End-Around Taxiway Project Paves Way for Historic Modernization
By Tara Kirkpatrick
Beyond the sight of travelers at Tucson International Airport (TUS) is a pivotal new airfield construction project underway that is just the start of a historic estimated $350 million modernization of the airfield.
Construction of the new End-Around Taxiway, which kicked off in November 2021, is the second phase associated with the multi-year Airfield Safety Enhancement Program – the largest airfield improvement effort in the airport’s history.
“The End-Around Taxiway Project is an integral piece of airfield safety and allows aircraft to use a taxiway that goes around the main runway. It also minimizes risks associated with crossing the active main runway,” said Danette Bewley, president and CEO of the Tucson Airport Authority. “This work sets us up to proceed with the demolition and construction of the new parallel runway and center taxiway, which will provide added safety benefits and serve the many aircraft users.”
The approximately $25.7 million taxiway project, funded by federal grants through the Federal Aviation Administration and the Arizona Air National Guard, is projected to finish in January 2023. It’s a prosperous continuation of the larger ASE program, a $350 million-plus undertaking that will increase efficiency, safety, and limit pilot confusion at TUS.
“This is truly exciting for our region,” said Bewley. “The ASE Program is a modernization project for our airfield. Our airfield is safe, but standards have changed so we need to modernize the airfield to meet new FAA safety standards.”
TUS has served passengers from its current location since 1963, with some expansion in the 1960s and 1980s. The ASE program will usher in a new era for the award-winning airport, which has not only added additional flights of late but also earned the prestigious Global Biorisk Advisory Council STAR accreditation for operating a safe and healthy facility. When TUS first received the recognition, it was one of only five airports in the world to receive the designation. Now, over 80 airports have earned this important health and safety designation.
The other components of the ASE program include demolishing the 8,000-foot long by 75-foot-wide runway, used predominantly by general aviation aircraft. This runway will be relocated and replaced with a new parallel runway that is 11,000 feet long by 150-feet-wide, along with a center taxiway and new connector taxiways. Also included will be updates to airfield geometry and installation of aircraft guidance systems to ensure current FAA compliance. The entire program should take about six to eight years to complete, depending on federal funding.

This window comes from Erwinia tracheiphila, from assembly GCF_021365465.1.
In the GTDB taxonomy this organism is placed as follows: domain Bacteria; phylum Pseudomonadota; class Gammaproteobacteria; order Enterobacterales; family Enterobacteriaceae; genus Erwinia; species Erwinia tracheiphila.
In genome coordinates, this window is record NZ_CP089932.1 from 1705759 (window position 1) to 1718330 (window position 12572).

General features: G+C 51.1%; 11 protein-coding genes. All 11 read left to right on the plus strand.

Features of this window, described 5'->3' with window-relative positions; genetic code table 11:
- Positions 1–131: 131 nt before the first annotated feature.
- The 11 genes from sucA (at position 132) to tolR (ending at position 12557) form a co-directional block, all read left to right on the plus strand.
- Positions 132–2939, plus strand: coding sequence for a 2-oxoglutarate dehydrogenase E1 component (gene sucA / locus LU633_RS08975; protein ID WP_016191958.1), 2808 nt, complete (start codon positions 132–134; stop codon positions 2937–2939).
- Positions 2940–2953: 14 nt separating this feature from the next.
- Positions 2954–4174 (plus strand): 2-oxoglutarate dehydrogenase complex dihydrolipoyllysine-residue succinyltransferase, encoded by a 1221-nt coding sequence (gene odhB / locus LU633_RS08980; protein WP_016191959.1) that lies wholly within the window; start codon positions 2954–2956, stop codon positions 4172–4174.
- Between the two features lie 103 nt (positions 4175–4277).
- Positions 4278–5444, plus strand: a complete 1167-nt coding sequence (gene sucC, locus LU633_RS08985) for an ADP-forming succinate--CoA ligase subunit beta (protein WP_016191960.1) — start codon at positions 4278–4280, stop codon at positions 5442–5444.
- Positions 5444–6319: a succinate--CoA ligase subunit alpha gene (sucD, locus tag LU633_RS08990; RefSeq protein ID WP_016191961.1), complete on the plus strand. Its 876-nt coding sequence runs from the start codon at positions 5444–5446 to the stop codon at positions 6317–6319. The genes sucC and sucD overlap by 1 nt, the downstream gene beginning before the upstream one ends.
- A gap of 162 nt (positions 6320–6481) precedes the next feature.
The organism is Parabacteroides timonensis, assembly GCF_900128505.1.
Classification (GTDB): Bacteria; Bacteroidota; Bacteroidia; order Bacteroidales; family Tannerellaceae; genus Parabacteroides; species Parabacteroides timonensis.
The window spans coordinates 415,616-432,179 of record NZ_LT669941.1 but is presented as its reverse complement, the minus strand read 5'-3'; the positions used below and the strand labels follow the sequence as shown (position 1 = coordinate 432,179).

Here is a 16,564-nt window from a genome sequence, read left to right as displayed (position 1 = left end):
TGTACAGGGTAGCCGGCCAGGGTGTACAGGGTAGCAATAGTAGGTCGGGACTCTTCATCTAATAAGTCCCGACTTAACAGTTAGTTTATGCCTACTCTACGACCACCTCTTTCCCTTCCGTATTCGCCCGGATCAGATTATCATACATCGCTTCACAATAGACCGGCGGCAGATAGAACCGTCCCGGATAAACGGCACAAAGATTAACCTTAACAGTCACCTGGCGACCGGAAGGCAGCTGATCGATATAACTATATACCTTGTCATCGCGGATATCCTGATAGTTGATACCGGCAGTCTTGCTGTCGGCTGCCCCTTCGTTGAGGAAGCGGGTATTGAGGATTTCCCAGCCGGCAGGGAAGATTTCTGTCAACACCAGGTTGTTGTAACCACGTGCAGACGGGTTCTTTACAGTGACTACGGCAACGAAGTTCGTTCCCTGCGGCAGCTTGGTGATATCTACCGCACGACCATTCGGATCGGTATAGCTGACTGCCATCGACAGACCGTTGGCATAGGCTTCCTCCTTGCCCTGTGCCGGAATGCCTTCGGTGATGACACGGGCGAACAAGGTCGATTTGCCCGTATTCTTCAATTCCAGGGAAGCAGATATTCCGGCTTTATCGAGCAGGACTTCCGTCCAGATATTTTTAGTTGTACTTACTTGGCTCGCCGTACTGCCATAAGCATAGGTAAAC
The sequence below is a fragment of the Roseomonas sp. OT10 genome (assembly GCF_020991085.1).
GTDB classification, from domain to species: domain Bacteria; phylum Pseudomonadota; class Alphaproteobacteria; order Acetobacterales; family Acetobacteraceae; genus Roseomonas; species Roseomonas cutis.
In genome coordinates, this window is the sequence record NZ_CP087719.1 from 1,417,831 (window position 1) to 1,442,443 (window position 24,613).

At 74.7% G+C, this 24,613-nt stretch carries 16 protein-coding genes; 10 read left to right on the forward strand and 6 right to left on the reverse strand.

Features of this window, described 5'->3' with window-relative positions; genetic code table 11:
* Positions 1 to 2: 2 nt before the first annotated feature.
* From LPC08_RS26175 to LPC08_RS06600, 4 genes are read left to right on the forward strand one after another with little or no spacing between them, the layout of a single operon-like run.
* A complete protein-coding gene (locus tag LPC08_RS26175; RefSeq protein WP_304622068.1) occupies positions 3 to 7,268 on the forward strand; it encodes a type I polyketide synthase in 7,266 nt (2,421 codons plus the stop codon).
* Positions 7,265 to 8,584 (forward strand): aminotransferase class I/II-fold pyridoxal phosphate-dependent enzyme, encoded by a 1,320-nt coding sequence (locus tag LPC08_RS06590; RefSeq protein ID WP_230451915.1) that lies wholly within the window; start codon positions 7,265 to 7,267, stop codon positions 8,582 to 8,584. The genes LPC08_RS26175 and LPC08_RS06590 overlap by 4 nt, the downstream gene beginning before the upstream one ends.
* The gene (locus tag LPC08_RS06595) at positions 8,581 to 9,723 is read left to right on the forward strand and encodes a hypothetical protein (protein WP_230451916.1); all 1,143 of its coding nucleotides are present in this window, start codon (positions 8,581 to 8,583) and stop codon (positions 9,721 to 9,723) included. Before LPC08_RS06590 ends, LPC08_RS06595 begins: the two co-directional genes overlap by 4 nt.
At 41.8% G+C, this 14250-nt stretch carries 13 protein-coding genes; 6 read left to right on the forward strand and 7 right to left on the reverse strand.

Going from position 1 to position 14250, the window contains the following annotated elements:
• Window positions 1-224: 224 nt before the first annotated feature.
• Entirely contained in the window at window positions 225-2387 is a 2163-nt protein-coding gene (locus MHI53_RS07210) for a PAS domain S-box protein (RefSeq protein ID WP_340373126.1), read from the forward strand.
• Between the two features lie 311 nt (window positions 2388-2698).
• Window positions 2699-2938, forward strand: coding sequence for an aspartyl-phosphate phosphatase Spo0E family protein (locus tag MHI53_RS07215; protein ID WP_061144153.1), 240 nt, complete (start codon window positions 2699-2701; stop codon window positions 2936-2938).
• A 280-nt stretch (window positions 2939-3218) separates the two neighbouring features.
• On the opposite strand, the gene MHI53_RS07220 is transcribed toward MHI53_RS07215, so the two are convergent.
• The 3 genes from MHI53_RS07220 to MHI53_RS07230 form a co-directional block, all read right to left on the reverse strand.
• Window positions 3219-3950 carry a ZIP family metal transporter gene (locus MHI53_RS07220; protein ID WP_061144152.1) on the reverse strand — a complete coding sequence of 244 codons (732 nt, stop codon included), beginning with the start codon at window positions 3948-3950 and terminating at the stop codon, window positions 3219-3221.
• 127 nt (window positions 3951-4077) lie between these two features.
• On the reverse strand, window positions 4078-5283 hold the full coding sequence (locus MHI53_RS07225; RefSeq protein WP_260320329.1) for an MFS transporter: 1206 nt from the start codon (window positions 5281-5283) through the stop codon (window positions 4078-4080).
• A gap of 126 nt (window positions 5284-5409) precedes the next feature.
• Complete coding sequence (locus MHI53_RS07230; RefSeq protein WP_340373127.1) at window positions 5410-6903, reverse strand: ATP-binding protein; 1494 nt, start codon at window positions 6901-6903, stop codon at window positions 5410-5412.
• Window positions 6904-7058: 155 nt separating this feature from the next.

“Airlines and operators look at how fast can you get in and get out and what are the complications and that’s all factored into so many decisions that airlines make when they are looking at what are the costs of operating…” Bewley said. “Right now, we are a very efficient airport, and this will just help us with that, especially with redundancy.”
Key to the ASE program is a crucial land swap with U.S Air Force Plant 44, leased by Raytheon Missiles & Defense, which will enable the airport to bolster its safety area on the western border, said Mike Smejkal, TAA’s VP of planning and engineering. “TAA needed a portion of USAF land for our new runway’s safety area and USAF/Raytheon needed TAA property to meet safety requirements for explosive arcs for their production facility. The land swap worked out as a win-win for both groups.”
In addition to USAF and Raytheon, Bewley credited a long list of stakeholders for the success of this exciting new venture, including the City of Tucson, Pima County, Arizona Air National Guard, 162nd Wing, the National Guard Bureau, the airlines, and FAA representatives.
“Not only are we part of a community, but we are part of a national transportation system,” Bewley said. “We have to look for the best way to meet the expectations of our many stakeholders and ensure a successful project. It’s been a long journey, and I am confident it will turn out well because of the way we have approached the myriad of challenges and worked together.”
“This historic modernization has significant benefits for our entire region,” said Joe Snell, president and CEO of Sun Corridor Inc., the region’s economic development arm. “This will greatly increase the capacity, efficiency and continuity of the airport operations, which impacts our existing businesses flying in and out and shows businesses considering relocation or expansion near or at the airport that we’re competitively positioned to meet their needs.”
Pictured above from left – Ryan Toner – Dibble Engineering; Lt. Col. Paul Boriack – Arizona Air National Guard, 162nd Wing; Col. Greg Hoffman – Arizona Air National Guard, 162nd Wing; Bruce Dusenberry – TAA Chair; Danette Bewley – TAA President/CEO; Mike Smejkal – TAA VP of Planning and Engineering; Michael Hammond – TAA Vice Chair; Anthony Alfonso – Granite Construction; Bill VanHercke – Jacobs Engineering Group; Adam Hardy – WSP USA